What is Good Writing?

What is good writing? It’s easy to sit there from your computer or phone and say, “Joe, it’s simple to spot good writing. No typos. Great command of the English language. Possess a fundamental understanding of grammar.” Other people might say something like: “You have to know how to use a comma and understand the difference between Let’s eat grandma and Let’s eat, Grandma.”

Don’t forget about the people who say: “Vary your sentence structure” or “understand how to use a semicolon” or “commas splices are the devil, Bobby.”

Then there are the people who think that split infinitives are the worst thing in the world, believe that using a serial comma is wrong, or chastise writers for a typo in a blog and see that as an indication of an inferior intellect. Oh, and don’t use literally the wrong way; you’re going to piss a lot of people off.

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I’ve heard so many rules that people have to follow to write well, but I’m here to say that there is no such thing as good writing. It’s a lie. It’s all a lie. Our teachers and our parents and our high school newspaper editor all want us to believe that there is good writing. I’m sorry to say this, but that’s just not fair. It’s not accurate. It’s kind of a shared hallucination.

When most people examine writing to evaluate if it’s good, I actually believe they are more likely asking (unconsciously), does it match my style expectations? Is it following the rules that I have in my head that define good writing? Does it meet my understanding of language? And when you break those rules that I know, that I understand, you should be crushed and seen as a hack!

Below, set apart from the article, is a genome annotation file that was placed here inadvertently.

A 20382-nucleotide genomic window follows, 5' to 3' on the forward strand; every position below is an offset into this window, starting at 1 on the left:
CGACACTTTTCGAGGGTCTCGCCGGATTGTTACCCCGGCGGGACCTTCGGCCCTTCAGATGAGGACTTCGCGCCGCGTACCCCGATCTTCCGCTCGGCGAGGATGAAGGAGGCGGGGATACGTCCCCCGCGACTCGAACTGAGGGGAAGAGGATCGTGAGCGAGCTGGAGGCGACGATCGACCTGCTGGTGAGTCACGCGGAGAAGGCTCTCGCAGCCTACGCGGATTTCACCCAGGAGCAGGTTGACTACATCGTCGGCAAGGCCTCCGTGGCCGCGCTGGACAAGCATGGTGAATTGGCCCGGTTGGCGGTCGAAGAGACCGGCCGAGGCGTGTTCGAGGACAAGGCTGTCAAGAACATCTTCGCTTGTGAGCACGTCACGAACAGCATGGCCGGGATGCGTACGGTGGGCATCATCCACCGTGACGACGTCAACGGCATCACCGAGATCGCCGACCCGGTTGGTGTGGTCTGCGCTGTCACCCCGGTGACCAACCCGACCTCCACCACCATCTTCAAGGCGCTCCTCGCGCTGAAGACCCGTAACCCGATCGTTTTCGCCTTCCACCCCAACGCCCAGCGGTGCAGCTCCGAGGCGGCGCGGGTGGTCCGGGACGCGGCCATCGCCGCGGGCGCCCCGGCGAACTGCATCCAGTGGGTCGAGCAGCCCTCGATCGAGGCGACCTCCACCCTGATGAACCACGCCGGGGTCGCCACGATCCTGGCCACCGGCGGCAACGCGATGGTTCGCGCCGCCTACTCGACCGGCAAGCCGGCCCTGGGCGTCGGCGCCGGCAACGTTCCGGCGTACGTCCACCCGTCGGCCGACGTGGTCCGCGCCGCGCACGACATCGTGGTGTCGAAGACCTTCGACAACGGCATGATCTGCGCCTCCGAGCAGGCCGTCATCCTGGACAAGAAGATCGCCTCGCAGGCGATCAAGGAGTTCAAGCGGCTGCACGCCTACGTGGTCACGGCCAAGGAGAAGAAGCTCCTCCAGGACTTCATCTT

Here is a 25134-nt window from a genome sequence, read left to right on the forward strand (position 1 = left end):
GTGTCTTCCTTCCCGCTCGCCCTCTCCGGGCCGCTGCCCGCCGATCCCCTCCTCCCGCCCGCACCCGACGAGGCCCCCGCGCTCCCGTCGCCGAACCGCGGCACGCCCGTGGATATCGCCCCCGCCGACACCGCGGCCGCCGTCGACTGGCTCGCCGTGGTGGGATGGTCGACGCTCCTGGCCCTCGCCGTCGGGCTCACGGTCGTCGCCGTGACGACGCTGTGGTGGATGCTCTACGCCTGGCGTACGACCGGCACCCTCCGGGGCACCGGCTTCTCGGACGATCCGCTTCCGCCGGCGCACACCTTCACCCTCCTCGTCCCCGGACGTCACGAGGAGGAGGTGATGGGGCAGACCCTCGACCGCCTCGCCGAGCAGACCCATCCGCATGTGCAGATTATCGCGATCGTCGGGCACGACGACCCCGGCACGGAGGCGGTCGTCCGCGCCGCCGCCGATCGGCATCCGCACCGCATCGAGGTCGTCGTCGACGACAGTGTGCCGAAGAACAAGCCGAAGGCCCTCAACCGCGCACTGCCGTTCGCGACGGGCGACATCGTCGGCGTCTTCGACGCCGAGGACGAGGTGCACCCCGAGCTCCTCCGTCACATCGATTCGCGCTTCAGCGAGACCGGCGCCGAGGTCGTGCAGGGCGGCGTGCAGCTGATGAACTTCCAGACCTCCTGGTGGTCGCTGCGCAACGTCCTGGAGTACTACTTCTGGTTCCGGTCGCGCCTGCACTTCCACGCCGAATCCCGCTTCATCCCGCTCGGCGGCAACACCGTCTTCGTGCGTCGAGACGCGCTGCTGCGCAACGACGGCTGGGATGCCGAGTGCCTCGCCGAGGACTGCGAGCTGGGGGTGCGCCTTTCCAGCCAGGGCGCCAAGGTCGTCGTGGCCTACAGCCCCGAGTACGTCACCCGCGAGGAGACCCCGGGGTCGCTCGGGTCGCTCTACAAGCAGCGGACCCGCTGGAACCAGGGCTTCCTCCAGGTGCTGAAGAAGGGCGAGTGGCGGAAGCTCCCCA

But this is just a poor way to evaluate quality. For instance, I heard for years — from professors, authors, and copy editors — that a split infinitive is a mistake; yet when I read Steven Pinker’s “The Sense of Style,” he has an almost diatribe on how many credible sources believe that a split infinitive shouldn’t be remotely considered a mistake. To poorly construct a sentence with a split infinitive shows as little about writing abilities as using the passive voice.

Yes, we have been trained that the passive voice is horrible and should never be used, but emphasizing a different part of a sentence can be a great use of style.

What I’m trying to get at is that good writing is not actually good writing; it’s effective communication. It’s being understood by an audience; it’s making them feel something; it’s helping them understand a complex idea. It’s a conversation that can be expertly done. Steven Pinker doesn’t say this exactly in his book– or he might; I can’t remember — but what I took away from it was that effective writing is about using style and language to convey thoughts to be understood. And that’s what we should focus on.

When you evaluate this post, I hope you don’t look at a typo; I hope you say: “Did I truly understand what he was trying to say?” “Did he convince me that good writing isn’t real?” Well, probably not in this small space.

But overall, I’m so tired of the question about “What is good writing?” Yes, when we work with people professionally, we have to agree on a standard, and if I write right as write when I actually mean right not left (šŸ˜‰), then you probably will think I’m an idiot. And it would behoove any writer to avoid obvious mistakes. Just…. does that mean the writing is bad?

No, good writing is a lie that we are sold by elitists who want to keep literature and writing to themselves.